White sauce, or béchamel, is made with three simple ingredients -- butter, flour and milk -- and forms the basis for a host of other dishes, including soups, casseroles and desserts. All-purpose flour is added to melted butter and cooked briefly. The addition of milk causes the flour molecules to swell, thereby thickening the sauce. You can substitute skim milk for whole milk to make a béchamel, but its lighter consistency and very low fat content may affect the final product.
The amount of fat contained in the milk used in a béchamel sauce affects its flavor and determines how rich the sauce is and how quickly it thickens during cooking. Because skim milk has significantly less fat and more water content than whole-fat milk, making béchamel with skim milk results in a thinner, less substantial sauce with less flavor. Skim-milk béchamel takes longer to thicken.
A béchamel sauce is done if it coats a metal spoon. You can avoid a thin sauce by slightly reducing the amount of skim milk in proportion to the butter and flour mixture, which is known as a roux. Add the skim milk slowly to the roux and stir constantly until it starts to thicken, and stop adding the milk when the sauce has reached the consistency you desire, even if it's less than a recipe calls for.
A white sauce gets its flavor from the butter used to make the roux and the milk fat, and your taste buds should be your guide when using skim milk. While butter does act as a thickener by suspending the fat particles in the liquid, it takes quite a bit of butter to thicken a béchamel. That said, if the sauce is thick enough after having decreased the amount of skim milk but it still doesn't quite measure up flavor-wise, add a bit more butter and blend it in until it is completely melted to enrich the flavo.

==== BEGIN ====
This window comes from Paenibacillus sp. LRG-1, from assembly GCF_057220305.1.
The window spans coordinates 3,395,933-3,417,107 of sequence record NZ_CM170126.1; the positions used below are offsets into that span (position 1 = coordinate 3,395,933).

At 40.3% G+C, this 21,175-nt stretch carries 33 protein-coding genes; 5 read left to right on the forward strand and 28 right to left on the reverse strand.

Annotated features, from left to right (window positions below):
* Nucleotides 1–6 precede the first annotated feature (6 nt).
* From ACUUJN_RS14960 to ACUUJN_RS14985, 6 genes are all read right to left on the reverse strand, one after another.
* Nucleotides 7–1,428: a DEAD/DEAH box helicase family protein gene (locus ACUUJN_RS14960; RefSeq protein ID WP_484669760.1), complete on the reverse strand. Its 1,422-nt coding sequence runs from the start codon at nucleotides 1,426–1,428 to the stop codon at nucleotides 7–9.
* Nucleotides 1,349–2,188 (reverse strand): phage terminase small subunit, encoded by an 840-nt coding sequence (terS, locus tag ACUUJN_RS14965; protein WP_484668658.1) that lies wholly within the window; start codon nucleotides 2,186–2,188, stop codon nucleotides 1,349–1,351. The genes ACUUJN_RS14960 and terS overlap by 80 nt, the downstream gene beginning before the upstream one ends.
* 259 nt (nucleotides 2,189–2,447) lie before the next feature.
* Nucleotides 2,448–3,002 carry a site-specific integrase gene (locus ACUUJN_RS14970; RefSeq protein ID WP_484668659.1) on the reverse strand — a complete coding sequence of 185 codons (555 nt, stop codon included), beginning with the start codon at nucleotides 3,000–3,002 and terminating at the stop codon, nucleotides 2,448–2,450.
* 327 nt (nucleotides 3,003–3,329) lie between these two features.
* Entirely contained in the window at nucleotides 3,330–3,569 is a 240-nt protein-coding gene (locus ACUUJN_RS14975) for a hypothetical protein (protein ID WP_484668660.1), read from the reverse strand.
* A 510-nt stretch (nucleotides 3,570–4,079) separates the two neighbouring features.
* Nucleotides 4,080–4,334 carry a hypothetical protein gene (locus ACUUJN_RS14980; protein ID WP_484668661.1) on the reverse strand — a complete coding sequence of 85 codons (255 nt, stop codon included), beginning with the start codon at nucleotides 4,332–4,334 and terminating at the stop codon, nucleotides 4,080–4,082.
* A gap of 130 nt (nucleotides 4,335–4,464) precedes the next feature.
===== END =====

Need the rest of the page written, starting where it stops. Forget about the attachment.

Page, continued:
The Egg Solution
If skim milk is all you have on hand and calorie content isn't an issue, you can enrich your béchamel sauce with egg yolks. Beat the egg yolks vigorously into a creamy sauce and stir in some of the hot bechamel to warm the yolks slowly without cooking them. Return the egg yolk and bechamel mixture to the pan and incorporate completely into the sauce, stirring constantly. One caution: using uncooked or partially cooked eggs can introduce salmonella, a potentially dangerous bacteria, to foods; do not serve a béchamel thickened with egg yolks to very young children, the elderly, pregnant or nursing mothers or those with compromised immune systems.
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